"The most important thing is that you have to have the visual effects working for you, instead of you working for the visual effects."David Heyman, Film Producer & Founder of “Heyday Films”
Animated videos and Hollywood blockbusters have one thing in common—they grapple audiences' attention with unique animations and video effects, or VFX, that transport us to different worlds and new universes to explore.
VFX in animation is the secret behind jaw-breaking studio productions audiences enjoy and should implement VFX more than ever as audiences and the film, animation, and VFX industries continue to shift from simple 2D animations and live-action films to 3D-animated and CGI videos.
VFX animators digitally implement visual effects that create or manipulate on-screen images to reflect what live-action shots cannot. There are many ways an animator can implement VFX; the task is demanding yet fulfilling in creativity and by elevating an animated video's standard.
This blog sheds light on what animators need to know about VFX in animation and how animators can implement VFX in animation so that animators and production studios can acknowledge the role of VFX in animation with a complete perspective.
What Animators Need To Know About VFX In Animation
GIF via Gifer
Animators implementing VFX in animation are invaluable for creating and managing visual images, animations, and special effects to optimize animated videos, ads, computer games, and websites, using various equipment and software.
In a studio, VFX in animation can also include creating CGI characters, simulations and mockups, and life-like digital assets to display natural characteristics and emotions and move believably. Hence, technical skills, creativity, and attention to detail are commendable skills an animator should have.
In the VFX industry, animators produce visual elements to integrate into live-action films or TV programs. VFX animators animate 3D objects and frames using rigs following background film plates to execute VFX in animation.
Some productions achieve VFX in animation using the process of motion capture for specific characters and scenes, wherein actors wear a special skin-tight suit with motion trackers to capture their movements digitally and create awe-inspiring animation models.
What Are Animators Responsible For In VFX In Animation
VFX animators are responsible for conceptualizing and creating cutting-edge CGI characters and visual effects following the direction of a compositor and VFX supervisor.
Involving VFX in animation allows animators to provide creative and technical assistance and troubleshoot problems with the video and storyboards, maintain an accurate progress summary, and manage edits with the editorial department.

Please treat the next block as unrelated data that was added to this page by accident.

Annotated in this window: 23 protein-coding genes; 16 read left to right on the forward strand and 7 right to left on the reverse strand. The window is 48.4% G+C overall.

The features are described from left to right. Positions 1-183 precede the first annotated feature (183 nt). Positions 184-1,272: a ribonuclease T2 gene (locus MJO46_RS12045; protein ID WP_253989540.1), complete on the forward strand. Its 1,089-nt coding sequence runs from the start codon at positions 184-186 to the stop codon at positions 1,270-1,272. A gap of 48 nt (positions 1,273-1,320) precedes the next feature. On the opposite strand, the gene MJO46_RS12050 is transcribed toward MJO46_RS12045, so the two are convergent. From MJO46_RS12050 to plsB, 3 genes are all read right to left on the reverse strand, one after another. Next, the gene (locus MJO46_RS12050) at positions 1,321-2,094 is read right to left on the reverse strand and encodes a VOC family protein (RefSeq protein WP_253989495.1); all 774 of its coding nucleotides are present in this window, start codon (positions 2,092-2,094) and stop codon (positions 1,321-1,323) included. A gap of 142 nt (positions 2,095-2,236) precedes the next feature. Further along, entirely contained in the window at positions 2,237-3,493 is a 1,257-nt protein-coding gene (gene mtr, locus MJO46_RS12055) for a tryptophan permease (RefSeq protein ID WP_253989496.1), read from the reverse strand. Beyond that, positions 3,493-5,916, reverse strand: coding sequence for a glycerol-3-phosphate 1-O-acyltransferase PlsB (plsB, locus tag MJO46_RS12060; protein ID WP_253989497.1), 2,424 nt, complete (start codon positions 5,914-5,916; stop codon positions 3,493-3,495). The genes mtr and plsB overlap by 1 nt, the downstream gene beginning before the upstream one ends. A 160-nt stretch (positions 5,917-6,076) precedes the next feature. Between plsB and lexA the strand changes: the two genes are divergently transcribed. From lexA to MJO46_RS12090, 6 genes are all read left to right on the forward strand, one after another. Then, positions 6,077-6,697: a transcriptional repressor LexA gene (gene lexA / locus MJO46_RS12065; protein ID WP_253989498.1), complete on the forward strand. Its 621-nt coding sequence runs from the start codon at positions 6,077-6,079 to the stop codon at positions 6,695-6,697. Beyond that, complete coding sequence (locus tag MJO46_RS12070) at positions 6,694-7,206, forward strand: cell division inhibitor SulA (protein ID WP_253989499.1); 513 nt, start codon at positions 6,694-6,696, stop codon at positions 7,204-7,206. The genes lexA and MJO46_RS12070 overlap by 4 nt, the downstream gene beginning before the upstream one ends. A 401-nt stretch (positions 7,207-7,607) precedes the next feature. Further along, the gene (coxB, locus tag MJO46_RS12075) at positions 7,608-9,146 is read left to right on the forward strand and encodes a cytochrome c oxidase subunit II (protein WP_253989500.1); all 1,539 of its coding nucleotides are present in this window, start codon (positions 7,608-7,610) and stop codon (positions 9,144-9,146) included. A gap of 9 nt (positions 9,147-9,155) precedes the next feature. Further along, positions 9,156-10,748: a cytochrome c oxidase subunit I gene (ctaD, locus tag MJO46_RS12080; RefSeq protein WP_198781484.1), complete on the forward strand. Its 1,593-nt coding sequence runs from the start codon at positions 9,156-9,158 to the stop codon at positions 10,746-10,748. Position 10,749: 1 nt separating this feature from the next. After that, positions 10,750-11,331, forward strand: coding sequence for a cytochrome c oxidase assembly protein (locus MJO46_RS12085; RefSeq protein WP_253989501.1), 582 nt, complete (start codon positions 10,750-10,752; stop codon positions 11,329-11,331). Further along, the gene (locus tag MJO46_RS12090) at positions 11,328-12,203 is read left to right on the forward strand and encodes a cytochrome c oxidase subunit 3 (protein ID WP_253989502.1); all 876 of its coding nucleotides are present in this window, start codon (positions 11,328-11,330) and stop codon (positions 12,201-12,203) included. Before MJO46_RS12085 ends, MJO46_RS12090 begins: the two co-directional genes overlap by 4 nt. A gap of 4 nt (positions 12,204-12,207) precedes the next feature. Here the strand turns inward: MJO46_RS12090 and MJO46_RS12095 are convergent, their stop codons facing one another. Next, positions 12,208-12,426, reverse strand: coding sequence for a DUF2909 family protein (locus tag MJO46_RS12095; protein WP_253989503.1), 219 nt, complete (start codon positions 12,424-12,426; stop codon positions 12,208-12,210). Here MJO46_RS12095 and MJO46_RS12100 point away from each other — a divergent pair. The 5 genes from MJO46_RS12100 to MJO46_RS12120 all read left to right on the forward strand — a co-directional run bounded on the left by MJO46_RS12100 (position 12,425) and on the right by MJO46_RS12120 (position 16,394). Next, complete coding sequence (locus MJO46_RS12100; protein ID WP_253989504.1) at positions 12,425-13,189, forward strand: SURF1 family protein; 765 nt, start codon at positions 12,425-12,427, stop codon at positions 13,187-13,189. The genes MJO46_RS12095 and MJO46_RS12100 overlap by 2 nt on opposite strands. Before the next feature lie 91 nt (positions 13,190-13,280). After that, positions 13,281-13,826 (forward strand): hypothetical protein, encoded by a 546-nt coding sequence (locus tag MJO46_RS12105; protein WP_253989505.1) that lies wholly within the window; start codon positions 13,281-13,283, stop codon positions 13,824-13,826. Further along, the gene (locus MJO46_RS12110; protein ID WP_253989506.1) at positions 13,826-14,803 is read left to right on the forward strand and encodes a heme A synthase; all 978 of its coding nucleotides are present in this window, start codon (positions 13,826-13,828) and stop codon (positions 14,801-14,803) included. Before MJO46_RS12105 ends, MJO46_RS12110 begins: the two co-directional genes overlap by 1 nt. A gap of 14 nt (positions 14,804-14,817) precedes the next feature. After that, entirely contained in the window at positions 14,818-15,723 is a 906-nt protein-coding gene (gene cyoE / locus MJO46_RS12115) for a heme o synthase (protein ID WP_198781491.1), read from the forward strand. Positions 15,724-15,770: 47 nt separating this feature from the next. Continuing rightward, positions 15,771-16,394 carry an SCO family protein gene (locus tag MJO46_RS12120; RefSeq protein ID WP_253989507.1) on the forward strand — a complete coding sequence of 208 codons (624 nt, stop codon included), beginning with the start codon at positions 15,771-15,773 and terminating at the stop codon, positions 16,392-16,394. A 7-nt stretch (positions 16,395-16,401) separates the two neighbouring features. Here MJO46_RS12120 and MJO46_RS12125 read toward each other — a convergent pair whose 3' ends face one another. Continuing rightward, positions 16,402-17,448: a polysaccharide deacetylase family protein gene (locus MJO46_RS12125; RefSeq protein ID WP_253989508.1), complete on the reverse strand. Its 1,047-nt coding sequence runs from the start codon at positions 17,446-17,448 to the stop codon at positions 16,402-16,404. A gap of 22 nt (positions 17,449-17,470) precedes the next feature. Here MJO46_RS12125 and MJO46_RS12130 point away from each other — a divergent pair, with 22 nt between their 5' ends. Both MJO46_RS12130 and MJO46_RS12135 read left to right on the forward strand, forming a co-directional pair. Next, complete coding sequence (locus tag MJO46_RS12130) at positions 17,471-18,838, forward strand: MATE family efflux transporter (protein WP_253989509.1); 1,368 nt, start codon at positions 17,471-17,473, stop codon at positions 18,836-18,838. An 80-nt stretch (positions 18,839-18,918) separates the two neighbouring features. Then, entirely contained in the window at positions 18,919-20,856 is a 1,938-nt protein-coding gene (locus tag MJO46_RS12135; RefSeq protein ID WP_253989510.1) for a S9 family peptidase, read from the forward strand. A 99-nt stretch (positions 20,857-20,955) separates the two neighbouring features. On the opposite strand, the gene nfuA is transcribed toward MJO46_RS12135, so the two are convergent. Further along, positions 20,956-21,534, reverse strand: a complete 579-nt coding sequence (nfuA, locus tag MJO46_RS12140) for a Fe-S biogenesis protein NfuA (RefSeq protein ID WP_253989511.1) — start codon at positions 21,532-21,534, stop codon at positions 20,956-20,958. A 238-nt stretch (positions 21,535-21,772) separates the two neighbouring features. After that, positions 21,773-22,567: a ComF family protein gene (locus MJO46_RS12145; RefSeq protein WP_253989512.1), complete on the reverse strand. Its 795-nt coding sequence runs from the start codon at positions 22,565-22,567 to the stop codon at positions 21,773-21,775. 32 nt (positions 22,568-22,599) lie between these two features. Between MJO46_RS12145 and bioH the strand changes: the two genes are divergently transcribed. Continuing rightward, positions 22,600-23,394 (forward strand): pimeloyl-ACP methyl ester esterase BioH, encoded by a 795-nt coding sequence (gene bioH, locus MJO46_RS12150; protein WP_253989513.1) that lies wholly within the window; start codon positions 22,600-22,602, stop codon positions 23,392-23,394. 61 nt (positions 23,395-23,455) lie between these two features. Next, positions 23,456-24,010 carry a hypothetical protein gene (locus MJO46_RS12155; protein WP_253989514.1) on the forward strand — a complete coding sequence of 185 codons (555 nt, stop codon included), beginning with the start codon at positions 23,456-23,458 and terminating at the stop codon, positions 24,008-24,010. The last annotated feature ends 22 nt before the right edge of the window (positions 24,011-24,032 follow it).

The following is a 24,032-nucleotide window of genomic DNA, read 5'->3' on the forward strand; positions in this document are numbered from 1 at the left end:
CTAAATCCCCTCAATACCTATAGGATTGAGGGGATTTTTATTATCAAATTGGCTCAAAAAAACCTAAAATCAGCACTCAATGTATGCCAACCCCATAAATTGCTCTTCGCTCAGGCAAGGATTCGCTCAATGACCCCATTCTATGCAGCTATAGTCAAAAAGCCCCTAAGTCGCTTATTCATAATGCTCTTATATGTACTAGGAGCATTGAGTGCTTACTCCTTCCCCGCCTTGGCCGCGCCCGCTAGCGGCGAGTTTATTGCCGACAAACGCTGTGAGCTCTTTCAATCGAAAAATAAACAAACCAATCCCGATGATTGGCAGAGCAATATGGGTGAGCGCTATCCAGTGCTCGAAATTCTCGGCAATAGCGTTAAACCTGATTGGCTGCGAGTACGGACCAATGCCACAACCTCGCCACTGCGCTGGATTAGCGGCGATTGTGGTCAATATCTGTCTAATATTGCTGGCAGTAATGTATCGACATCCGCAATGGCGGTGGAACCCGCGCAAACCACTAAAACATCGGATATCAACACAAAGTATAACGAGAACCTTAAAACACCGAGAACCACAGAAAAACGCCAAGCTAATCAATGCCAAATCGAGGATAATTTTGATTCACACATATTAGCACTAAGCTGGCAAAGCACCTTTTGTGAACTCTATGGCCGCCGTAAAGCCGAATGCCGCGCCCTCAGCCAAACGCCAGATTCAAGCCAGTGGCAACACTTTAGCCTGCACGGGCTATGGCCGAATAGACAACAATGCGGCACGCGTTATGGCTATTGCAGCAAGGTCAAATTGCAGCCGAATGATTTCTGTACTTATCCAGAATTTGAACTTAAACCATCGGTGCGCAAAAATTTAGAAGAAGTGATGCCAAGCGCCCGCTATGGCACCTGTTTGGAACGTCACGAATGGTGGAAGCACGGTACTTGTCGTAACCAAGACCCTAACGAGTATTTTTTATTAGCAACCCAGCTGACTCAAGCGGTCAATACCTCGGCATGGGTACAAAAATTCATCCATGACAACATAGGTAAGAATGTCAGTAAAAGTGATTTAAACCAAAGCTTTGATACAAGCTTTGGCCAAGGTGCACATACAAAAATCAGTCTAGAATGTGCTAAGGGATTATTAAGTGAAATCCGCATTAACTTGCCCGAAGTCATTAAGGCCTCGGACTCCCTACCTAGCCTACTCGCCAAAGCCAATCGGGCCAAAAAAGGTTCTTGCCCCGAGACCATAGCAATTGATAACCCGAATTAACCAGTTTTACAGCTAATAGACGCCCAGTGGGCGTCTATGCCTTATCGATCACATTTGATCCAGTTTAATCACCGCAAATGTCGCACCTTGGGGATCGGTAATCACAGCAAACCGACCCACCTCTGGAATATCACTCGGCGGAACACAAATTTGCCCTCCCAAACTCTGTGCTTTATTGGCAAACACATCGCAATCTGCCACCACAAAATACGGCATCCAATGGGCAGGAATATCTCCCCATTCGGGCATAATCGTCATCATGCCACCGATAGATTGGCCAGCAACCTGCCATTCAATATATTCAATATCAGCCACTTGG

The other way a studio can benefit from VFX in animation is by employing an animator who can
- Understand the principles and mechanics of animation
- Conceptualize and create special effects, or SFX
- Follow the feedback of composite leads
- Track and manage the workflow through the production pipeline
- Computerize a character's attitude, emotions, and mood through movement and spatial awareness
- Troubleshoot any issues with animations
- Create storyboards and simulate specific effects
- Manage files and work within and meet production schedule deadlines
A VFX animator's knowledge of seamless integration of miniature, live action, and CGI sources ables them to undertake green screen extractions, among other skills they possess, like
- The ability to create and implement high-quality VFX
- Strong knowledge of 3D animation software
- Diverse creativity skills
- Knowledge of VFX compositing software
- Understanding Linux/Unix-based computer operating systems
- Excellent time and team management and communication skills
Moreover, VFX in animation requires animators to have a fine eye for aesthetics, lighting effects, and composition and an adequate understanding of movement and textures.
The Benefit Of VFX In Animation Seen In Movies
Image via CGLab
Studios are in the business of releasing captivating videos; VFX in animation helps studios differentiate their video productions and branding by creating unbelievable yet realistic movies that would be impossible, dangerous, expensive, or time-consuming to capture.
Generally, the planning for VFX in animation occurs during pre-production and is actioned during the production or the post-production period of the movie or the motion picture production pipeline to insert the desired effects according to the animation script and the director's visual angle choices.
VFX in animation includes several techniques, namely—
- Matte painting is the process of representing a landscape or set as a painting to create an illusion.
- Animation involves designing or creating objects and their movement in two-dimensional or three-dimensional worlds.
- Motion capturing is a 3D animation tool to record the movement of objects or people.
- Rigging, or skeletal animation, is a process of controlling the twisting of the mesh data.
- Composting, through which real-life elements interact with computer-generated images to portray them as one visual layer.
- CGI is an application that uses 3D modeling to create objects and surfaces and digitize those 3D models into a computer.
- Rotoscoping is purposeful for mapping out motion picture frame by frame to produce unique visual effects for an animated project.